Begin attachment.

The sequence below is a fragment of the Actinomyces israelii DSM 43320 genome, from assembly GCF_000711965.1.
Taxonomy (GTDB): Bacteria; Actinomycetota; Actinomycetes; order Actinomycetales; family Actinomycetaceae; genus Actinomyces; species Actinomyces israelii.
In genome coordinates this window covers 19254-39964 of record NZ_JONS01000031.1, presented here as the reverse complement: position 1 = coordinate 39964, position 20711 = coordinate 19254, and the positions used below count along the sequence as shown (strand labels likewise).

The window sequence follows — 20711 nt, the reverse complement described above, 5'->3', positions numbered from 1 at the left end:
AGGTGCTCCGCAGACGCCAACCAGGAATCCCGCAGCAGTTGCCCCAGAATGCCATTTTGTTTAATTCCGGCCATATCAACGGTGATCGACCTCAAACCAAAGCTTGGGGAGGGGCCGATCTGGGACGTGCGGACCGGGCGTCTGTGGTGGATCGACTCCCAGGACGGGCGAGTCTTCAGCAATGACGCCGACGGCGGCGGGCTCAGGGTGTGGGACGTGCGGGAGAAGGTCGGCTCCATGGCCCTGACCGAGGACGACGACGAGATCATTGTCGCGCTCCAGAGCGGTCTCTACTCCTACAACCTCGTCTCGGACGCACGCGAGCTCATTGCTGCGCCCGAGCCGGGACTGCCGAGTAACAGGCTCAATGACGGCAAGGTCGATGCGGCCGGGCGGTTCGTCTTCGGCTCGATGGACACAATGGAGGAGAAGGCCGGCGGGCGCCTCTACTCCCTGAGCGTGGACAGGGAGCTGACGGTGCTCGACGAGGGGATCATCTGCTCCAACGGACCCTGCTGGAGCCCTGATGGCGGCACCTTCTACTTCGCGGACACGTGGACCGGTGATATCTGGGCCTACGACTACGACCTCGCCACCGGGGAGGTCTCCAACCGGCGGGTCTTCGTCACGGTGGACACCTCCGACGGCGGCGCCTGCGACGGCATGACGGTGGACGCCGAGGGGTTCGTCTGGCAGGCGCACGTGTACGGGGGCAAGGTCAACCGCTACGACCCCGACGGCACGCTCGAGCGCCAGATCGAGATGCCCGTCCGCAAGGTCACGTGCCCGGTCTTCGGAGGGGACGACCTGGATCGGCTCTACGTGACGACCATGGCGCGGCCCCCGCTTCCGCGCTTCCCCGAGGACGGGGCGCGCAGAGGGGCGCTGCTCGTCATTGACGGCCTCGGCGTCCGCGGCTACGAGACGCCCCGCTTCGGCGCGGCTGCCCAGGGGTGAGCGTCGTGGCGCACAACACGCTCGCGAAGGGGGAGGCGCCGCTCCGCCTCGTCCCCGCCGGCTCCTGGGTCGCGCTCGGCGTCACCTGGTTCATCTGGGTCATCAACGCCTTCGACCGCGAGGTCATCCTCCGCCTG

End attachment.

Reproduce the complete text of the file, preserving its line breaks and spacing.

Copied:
The sequence below is a fragment of the Actinomyces israelii DSM 43320 genome, from assembly GCF_000711965.1.
Taxonomy (GTDB): Bacteria; Actinomycetota; Actinomycetes; order Actinomycetales; family Actinomycetaceae; genus Actinomyces; species Actinomyces israelii.
In genome coordinates this window covers 19254-39964 of record NZ_JONS01000031.1, presented here as the reverse complement: position 1 = coordinate 39964, position 20711 = coordinate 19254, and the positions used below count along the sequence as shown (strand labels likewise).

The window sequence follows — 20711 nt, the reverse complement described above, 5'->3', positions numbered from 1 at the left end:
AGGTGCTCCGCAGACGCCAACCAGGAATCCCGCAGCAGTTGCCCCAGAATGCCATTTTGTTTAATTCCGGCCATATCAACGGTGATCGACCTCAAACCAAAGCTTGGGGAGGGGCCGATCTGGGACGTGCGGACCGGGCGTCTGTGGTGGATCGACTCCCAGGACGGGCGAGTCTTCAGCAATGACGCCGACGGCGGCGGGCTCAGGGTGTGGGACGTGCGGGAGAAGGTCGGCTCCATGGCCCTGACCGAGGACGACGACGAGATCATTGTCGCGCTCCAGAGCGGTCTCTACTCCTACAACCTCGTCTCGGACGCACGCGAGCTCATTGCTGCGCCCGAGCCGGGACTGCCGAGTAACAGGCTCAATGACGGCAAGGTCGATGCGGCCGGGCGGTTCGTCTTCGGCTCGATGGACACAATGGAGGAGAAGGCCGGCGGGCGCCTCTACTCCCTGAGCGTGGACAGGGAGCTGACGGTGCTCGACGAGGGGATCATCTGCTCCAACGGACCCTGCTGGAGCCCTGATGGCGGCACCTTCTACTTCGCGGACACGTGGACCGGTGATATCTGGGCCTACGACTACGACCTCGCCACCGGGGAGGTCTCCAACCGGCGGGTCTTCGTCACGGTGGACACCTCCGACGGCGGCGCCTGCGACGGCATGACGGTGGACGCCGAGGGGTTCGTCTGGCAGGCGCACGTGTACGGGGGCAAGGTCAACCGCTACGACCCCGACGGCACGCTCGAGCGCCAGATCGAGATGCCCGTCCGCAAGGTCACGTGCCCGGTCTTCGGAGGGGACGACCTGGATCGGCTCTACGTGACGACCATGGCGCGGCCCCCGCTTCCGCGCTTCCCCGAGGACGGGGCGCGCAGAGGGGCGCTGCTCGTCATTGACGGCCTCGGCGTCCGCGGCTACGAGACGCCCCGCTTCGGCGCGGCTGCCCAGGGGTGAGCGTCGTGGCGCACAACACGCTCGCGAAGGGGGAGGCGCCGCTCCGCCTCGTCCCCGCCGGCTCCTGGGTCGCGCTCGGCGTCACCTGGTTCATCTGGGTCATCAACGCCTTCGACCGCGAGGTCATCCTCCGCCTG